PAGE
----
MR HACON: One matter arises right away. I do ask for permission to appeal. I recognise that your Lordship has made findings on the facts primarily although there are one or two references to other matters, but what I do say is this. This case is unusual in the sense that it is quite difficult to disentangle facts from law because the assessment, for example, of the websites is again done through the eyes of somebody. Your Lordship necessarily was doing it through the eyes of the person your Lordship thought was appropriate. It needs an assessment by your Lordship, but your Lordship has to do it through somebody's eyes.

MR LEWISON J: I was doing it through the eyes of somebody who had barely heard of a CE mark before today.

MR HACON: My Lord, yes. One of the matters your Lordship was considering, for example, was whether that person was looking for information on trade marks as opposed to merely wondering whether a CE mark indicates an intention to sell it in the EEA. The two are, to some degree, inevitably intermingled. On that ground, I do seek permission to appeal.

MR TAPPIN: My Lord, we say this is a very clear case. My Lord agrees with us and we really do not see that there is any point of law that arises or any point of law intermingled with any facts.

MR LEWISON J: It might be said that CE marks are on many, many products of all descriptions and if that, in itself, could be a consent to putting on the market within the EEA, then that is quite an important point.

MR TAPPIN: If my learned friend were right, it would have, I agree, wide-ranging implications, but that does not mean the matter is arguable and, just because it has wide-ranging implications, it is right. We say it is clearly wrong and my Lord should not give permission to appeal. It does not raise the kind of issue which reasonable minds could think differently. If my learned friend could persuade the Court of Appeal otherwise, that is another matter.

MR LEWISON J: I am going to refuse permission to appeal, Mr Hacon. I came to a very clear view otherwise I would not have granted summary judgment. It seems to me that if you want to appeal, you will have to ask the Court of Appeal for permission.

MR TAPPIN: There was one point in the judgment where I think you said that my submission was that what we were looking for was a state of mind on the part of the trade mark proprietor. I am not quite sure that was my submission.

MR LEWISON J: I may have misrepresented you, Mr Tappin.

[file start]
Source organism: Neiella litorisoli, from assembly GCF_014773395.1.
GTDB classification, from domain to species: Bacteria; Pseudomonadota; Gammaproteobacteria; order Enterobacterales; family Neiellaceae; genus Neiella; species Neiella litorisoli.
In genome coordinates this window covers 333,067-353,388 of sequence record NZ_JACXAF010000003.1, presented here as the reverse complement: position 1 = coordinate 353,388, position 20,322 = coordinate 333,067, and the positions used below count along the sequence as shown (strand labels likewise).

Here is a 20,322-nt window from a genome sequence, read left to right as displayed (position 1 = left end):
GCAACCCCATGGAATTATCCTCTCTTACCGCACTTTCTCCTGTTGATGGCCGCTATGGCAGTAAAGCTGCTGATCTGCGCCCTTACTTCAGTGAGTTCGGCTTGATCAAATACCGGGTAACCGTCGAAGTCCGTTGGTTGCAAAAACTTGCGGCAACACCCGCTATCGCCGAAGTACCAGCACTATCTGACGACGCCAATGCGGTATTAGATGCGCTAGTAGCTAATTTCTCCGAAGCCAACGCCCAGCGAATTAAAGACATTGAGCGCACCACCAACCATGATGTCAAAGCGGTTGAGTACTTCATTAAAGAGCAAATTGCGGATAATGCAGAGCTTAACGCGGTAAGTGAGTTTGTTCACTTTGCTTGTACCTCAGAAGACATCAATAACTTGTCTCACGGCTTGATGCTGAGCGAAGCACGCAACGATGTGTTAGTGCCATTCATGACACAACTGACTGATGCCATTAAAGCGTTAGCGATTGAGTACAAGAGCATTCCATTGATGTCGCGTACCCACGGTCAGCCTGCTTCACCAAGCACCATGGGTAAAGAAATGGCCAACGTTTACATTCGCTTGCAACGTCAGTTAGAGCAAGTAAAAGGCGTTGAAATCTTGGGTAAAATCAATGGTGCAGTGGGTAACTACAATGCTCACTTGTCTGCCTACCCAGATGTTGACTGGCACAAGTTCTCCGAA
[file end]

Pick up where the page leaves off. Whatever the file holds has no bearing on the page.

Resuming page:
MR TAPPIN: If it is a state of mind that one keeps to oneself, that is probably not -

MR LEWISON J: Indeed.

MR TAPPIN: That may be something that my Lord might want to reconsider on seeing the transcript.

The question then arises of relief. This is a matter which my learned friend did indicate in his skeleton he might have some observations to make in terms of limited form of relief. When we saw that skeleton argument, we wrote to them yesterday morning asking them to provide us by return with the wording of the injunction they would be proposing. We have not had a response to that.

MR HACON: My Lord, if it is helpful, I have drafted a proposal. Perhaps I can hand this in.

(Document handed to judge)

MR LEWISON J: Do you have instructions on whether you are going to ask the Court of Appeal for permission to appeal?

MR HACON: I can take them now.

MR LEWISON J: I think that would be helpful if there is a question of suspending an injunction until you have made such an application, if you are going to.

MR HACON: The answer is, yes, there will be an application to the Court of Appeal so that does become a further issue.

MR LEWISON J: Do I have a copy of the proposed -

MR HACON: I am so sorry. I gave it to everybody except your Lordship.

MR LEWISON J: How do you want to deal with this Mr Tappin? Do you want five minutes to deal with this?

MR TAPPIN: I am not sure that, with that sort of notice, I can deal with it properly.

MR LEWISON J: What do you want to do?

MR TAPPIN: It may be that if we take instructions, there may be a way in which we could find something agreeable, but that may take a little time.

MR LEWISON J: Do you want to do it this afternoon or do you want to go away and come back again? I do not mind. I have got things that I can do outside. You can stay here beyond 4.15 if you want to because I certainly will be. If you would rather go away and think about it, I do not mind that either.

MR TAPPIN: My Lord, can we park that for the moment. We are going to think about it. I think what we might welcome is a 10 or 15 minutes' adjournment, which may be enough for us to sort it out. It may be long enough for us to work out that we cannot work it out and need a little longer.

DISPOSITION: Judgment accordingly.

SOLICITORS: Freshfields Bruckhaus Deringer; McGrigors.